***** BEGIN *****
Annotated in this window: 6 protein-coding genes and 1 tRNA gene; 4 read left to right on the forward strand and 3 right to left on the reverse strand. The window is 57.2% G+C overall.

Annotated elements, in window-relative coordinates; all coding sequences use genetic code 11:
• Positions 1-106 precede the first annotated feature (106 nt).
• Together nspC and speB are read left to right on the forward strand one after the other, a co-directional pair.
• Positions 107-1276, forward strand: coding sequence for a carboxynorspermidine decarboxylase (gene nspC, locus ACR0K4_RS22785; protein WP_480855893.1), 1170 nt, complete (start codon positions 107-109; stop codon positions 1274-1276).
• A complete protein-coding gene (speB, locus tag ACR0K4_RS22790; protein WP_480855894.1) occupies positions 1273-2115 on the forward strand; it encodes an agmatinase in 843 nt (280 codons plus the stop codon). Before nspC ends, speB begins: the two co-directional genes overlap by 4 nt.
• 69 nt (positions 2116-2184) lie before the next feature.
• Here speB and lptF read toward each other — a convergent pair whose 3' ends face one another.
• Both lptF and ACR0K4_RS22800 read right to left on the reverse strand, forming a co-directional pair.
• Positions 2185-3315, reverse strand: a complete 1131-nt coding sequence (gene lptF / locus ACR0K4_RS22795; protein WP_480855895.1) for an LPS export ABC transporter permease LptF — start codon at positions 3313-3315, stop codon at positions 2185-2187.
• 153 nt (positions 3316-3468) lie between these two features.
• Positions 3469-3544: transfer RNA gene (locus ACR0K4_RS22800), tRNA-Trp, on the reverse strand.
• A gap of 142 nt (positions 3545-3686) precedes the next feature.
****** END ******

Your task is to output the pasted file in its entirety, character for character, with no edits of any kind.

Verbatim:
Annotated in this window: 6 protein-coding genes and 1 tRNA gene; 4 read left to right on the forward strand and 3 right to left on the reverse strand. The window is 57.2% G+C overall.

Annotated elements, in window-relative coordinates; all coding sequences use genetic code 11:
• Positions 1-106 precede the first annotated feature (106 nt).
• Together nspC and speB are read left to right on the forward strand one after the other, a co-directional pair.
• Positions 107-1276, forward strand: coding sequence for a carboxynorspermidine decarboxylase (gene nspC, locus ACR0K4_RS22785; protein WP_480855893.1), 1170 nt, complete (start codon positions 107-109; stop codon positions 1274-1276).
• A complete protein-coding gene (speB, locus tag ACR0K4_RS22790; protein WP_480855894.1) occupies positions 1273-2115 on the forward strand; it encodes an agmatinase in 843 nt (280 codons plus the stop codon). Before nspC ends, speB begins: the two co-directional genes overlap by 4 nt.
• 69 nt (positions 2116-2184) lie before the next feature.
• Here speB and lptF read toward each other — a convergent pair whose 3' ends face one another.
• Both lptF and ACR0K4_RS22800 read right to left on the reverse strand, forming a co-directional pair.
• Positions 2185-3315, reverse strand: a complete 1131-nt coding sequence (gene lptF / locus ACR0K4_RS22795; protein WP_480855895.1) for an LPS export ABC transporter permease LptF — start codon at positions 3313-3315, stop codon at positions 2185-2187.
• 153 nt (positions 3316-3468) lie between these two features.
• Positions 3469-3544: transfer RNA gene (locus ACR0K4_RS22800), tRNA-Trp, on the reverse strand.
• A gap of 142 nt (positions 3545-3686) precedes the next feature.